4. Prologue


A new day crept over the horizon as I stared with appreciation at the marvel of nature. Sneaking through the quiet rooms I found my son sleeping soundly, nearby slept his sister. They were perfection born to flesh, given embodiment. Like angels they slept, chests heaving rhythmically as the clock’s tones settled into the background. I kissed them each and moved to leave without upsetting them. Much to do in the new society. I kissed Darius as she slept and crept out the door; time for work.

Syrius and Draven were outside, dressed and ready. We went down the familiar road together as friends, and now, comrades. The world was changed, the society more . . . uncontrolled. Violence had run wild as hysteria over-ran the nation. War. The social concept is highly understated. History came full circle, a repeat of the riots during Vietnam, only worse this time around. Hatred turned into a contagious disease, a virus that plagued us all. The idea of war is hard to grasp until you’re in the middle of it. Then it’s a nightmare. Hell is never really “real” under you can feel the heat of the flames.

We’d all been drafted a long time ago, or maybe it just seems like a long time. The days away from those we loved were long and fleeting. We weren’t really drafted, more or less it was paying back the government for being a pain in the ass as a youngster. So there we were, the three of us. Uncle Sam tried to get Darius too but couldn’t because she was pregnant and had to stay with the kids. Here’s to beating the system one last time.

The three soldiers we’d become walked together through the deserted streets, empty of the hectic holiday crowds and seasonal joy. Snow covered the city, giving it a deceiving air of innocence and beauty, hiding the true nature. The people who did happen to stray out of their homes were quiet, some hostile. The duties of the military stretched beyond the battle front. We had no time off, we were always on duty. I think we all took well to the adjustment of doing justice; enforcing the law instead of breaking it. Time had flown by in a heartbeat, barely a glimmer. All amounts of evil arose to destroy human nature. Christmas was a distant memory.

This war made the U.S. seem heartless. The draft age was dropped to 16 when they realized the amount of manpower necessary to win. Children, young children, instead of going on their first date, they earn their first kill. We were men now, old enough to decide for ourselves, but kids? Our enemies were strong and idealistic, but evil. Reminiscent of Vietnam and Nazi Germany, but different. A new war fought in new ways for the new generation of fools; ready to perish, to give up everything of value for a torn bit of fabric, our faded, glorious flag. Our reason to fight, characterized in cloth.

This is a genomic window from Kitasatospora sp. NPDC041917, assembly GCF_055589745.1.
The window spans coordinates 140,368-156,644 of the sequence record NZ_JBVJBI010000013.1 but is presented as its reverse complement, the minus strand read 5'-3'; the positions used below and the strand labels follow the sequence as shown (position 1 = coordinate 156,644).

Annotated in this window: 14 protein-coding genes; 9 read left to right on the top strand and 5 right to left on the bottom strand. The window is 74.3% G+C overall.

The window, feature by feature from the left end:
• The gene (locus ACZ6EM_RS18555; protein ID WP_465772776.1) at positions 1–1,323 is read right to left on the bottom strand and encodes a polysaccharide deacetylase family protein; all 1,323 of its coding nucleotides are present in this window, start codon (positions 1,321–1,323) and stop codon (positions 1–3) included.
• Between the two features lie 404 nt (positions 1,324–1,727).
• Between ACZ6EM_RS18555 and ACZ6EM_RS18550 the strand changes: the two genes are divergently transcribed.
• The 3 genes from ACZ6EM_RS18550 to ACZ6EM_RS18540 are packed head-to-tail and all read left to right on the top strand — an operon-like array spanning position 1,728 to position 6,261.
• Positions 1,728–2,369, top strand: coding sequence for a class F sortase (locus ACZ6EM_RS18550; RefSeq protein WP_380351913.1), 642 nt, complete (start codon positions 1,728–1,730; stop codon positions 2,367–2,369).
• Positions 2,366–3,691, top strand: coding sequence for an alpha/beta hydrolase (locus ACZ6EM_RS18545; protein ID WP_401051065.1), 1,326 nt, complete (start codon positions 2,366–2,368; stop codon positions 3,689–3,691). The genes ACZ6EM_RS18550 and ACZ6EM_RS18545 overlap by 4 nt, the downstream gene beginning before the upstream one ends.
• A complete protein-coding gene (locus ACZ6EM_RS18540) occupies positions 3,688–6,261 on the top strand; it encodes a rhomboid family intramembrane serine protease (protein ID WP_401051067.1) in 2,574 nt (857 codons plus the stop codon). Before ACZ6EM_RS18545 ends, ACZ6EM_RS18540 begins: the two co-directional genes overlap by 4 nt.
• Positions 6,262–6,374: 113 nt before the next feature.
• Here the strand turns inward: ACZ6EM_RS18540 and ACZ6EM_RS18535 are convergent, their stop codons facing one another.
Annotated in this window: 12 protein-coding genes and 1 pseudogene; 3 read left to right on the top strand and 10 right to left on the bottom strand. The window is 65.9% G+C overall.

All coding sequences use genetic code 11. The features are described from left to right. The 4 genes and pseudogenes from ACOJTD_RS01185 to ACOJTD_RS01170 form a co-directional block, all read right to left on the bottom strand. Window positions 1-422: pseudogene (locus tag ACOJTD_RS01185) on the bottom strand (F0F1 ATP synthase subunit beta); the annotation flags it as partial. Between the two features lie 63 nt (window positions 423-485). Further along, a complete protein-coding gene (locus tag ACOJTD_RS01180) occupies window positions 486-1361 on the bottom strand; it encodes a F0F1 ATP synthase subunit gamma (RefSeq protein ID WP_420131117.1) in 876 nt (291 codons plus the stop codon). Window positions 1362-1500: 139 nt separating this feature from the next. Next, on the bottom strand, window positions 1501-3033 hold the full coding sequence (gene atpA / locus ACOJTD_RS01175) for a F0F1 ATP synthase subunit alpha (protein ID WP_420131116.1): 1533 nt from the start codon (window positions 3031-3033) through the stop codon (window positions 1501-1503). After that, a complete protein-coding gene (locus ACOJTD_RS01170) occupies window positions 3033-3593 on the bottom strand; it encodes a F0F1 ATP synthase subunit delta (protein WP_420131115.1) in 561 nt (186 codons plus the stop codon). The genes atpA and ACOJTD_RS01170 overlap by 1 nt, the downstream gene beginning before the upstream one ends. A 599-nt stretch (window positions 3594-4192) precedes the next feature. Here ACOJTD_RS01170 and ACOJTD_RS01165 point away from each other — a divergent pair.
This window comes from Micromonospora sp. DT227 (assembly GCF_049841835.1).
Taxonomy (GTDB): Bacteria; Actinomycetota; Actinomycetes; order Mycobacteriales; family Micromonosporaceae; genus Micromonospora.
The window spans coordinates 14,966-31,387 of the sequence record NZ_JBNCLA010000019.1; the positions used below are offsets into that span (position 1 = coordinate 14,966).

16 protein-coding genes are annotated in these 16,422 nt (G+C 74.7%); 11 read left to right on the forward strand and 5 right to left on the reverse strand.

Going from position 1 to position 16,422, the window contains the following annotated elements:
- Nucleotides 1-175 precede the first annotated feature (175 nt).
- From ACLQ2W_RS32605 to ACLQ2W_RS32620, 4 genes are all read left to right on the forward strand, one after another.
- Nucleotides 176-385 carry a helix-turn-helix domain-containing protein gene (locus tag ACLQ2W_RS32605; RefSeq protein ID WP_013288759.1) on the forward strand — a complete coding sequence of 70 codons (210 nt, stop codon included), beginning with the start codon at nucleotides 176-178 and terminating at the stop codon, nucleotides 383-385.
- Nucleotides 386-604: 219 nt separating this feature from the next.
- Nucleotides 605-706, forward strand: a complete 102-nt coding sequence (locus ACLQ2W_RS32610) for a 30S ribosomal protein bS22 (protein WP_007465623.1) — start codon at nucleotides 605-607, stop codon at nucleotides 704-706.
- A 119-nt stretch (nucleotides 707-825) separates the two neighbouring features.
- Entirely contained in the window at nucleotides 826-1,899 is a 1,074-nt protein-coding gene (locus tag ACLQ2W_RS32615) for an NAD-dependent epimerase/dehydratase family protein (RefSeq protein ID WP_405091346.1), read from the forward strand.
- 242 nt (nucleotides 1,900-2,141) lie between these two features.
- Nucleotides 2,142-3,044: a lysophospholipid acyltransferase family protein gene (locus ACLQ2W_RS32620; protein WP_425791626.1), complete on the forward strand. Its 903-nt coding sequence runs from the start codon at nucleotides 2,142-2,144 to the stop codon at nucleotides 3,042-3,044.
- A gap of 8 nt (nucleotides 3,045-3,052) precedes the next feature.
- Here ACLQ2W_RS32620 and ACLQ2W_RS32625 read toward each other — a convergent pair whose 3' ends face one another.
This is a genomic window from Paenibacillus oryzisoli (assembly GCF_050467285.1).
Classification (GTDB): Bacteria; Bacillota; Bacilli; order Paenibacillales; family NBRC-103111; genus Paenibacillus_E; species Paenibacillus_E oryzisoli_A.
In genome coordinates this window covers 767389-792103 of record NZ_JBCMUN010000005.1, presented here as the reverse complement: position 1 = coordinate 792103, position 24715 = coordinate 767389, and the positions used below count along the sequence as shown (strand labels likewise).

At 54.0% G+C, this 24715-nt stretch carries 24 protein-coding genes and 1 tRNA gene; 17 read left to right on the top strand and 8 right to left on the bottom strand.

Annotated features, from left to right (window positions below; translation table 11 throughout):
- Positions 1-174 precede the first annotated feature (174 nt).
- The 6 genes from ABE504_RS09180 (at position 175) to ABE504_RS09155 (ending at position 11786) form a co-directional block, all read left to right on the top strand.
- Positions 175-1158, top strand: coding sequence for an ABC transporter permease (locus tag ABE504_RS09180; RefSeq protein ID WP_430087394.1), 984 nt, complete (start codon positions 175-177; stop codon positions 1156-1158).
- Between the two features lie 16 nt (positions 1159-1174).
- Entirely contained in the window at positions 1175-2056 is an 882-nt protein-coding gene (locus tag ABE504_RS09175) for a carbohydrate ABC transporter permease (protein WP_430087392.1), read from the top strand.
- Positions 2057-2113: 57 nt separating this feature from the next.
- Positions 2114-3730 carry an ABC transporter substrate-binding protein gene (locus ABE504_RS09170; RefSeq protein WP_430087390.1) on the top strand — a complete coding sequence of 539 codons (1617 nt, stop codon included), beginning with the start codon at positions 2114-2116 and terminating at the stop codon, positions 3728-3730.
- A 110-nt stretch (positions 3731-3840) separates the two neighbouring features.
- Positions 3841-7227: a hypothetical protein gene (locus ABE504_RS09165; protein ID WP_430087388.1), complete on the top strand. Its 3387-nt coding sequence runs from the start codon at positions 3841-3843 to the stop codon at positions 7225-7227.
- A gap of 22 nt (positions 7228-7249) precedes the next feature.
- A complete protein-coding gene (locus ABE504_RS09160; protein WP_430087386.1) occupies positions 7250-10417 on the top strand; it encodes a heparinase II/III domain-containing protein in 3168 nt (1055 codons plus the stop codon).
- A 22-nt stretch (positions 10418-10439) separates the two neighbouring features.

The new war was different in many ways, not just sheer size but the idealism involved. Times had changed, drastically.  The enemy was driven by madness and they refused to break. So there we were, in a new conflict with new enemies, sacrificing . . . everything for the “cause”. What were we fighting for, or against? Freedom to be individual in a conflict against those who sought to make everyone the same – blind, thoughtless fools. The enemy preached to conform society but using illegal means. Gene therapy made special operations soldiers unstoppable; governments strived in a race to create clone armies.

Many countries were involved in the new, currently untitled war. Our NATO allies came into the dispute after they too were attacked, as we were. Similar to Pearl Harbor, we were hit unexpectedly at several locations simultaneously to cripple our nation’s will to be unique. The country that was the core of evil doesn’t matter, their reasons and methods are all that effect us. So Syrius, Draven and I were soldiers, fighting for the common good. Loyal ambassadors of freedom and justice.

Darius escaped the draft as the sole civilian parent, our children’s only caretaker. Madison wasn’t as fortunate; she was drafted and sent off elsewhere. She wrote to tell us how things were on her end. Rumor was that she might be shipped to the front lines soon; we all prayed that she didn’t. We were all very protective of her and Darius. They were like sisters to the entire group, even though one was married and the other engaged. Draven was too nervous to read her letters on his own anymore, his bad temper only strengthened with age.

And there we were, walking the streets as comrades in arms, brothers. It seemed a century ago that I’d gotten my job at the tattoo parlor and we’d all met. Sketch, Madison’s father, was back in the war, stationed near the fighting. Here at home, war waged on as citizens lost their reason. Madness was in the air like a disease. Idealism caused revolts and violence as blood flowed in the very streets. Through this insanity we moved to our post.

The building was dark, like all the rest and looked abandoned. It was our station though, so we checked in and got our assignments. Security for the most part, as per usual. Checking I.D.’s at the door, giving directions. The same as always. So we went to our posts and watched the day drag by slowly, meeting at meals, then back to routine. An officer stopped us on the way out and eyed Syrius, then moved to the rest of us.

“Come with me.”

We followed blindly through abandoned buildings, old and damp, in silence, marching in unison. At the end of the darkness was a light, faint, but steady, greeting our approach, waiting patiently as we had in the world above, motionless. A door opened and we stepped through without a glance back.

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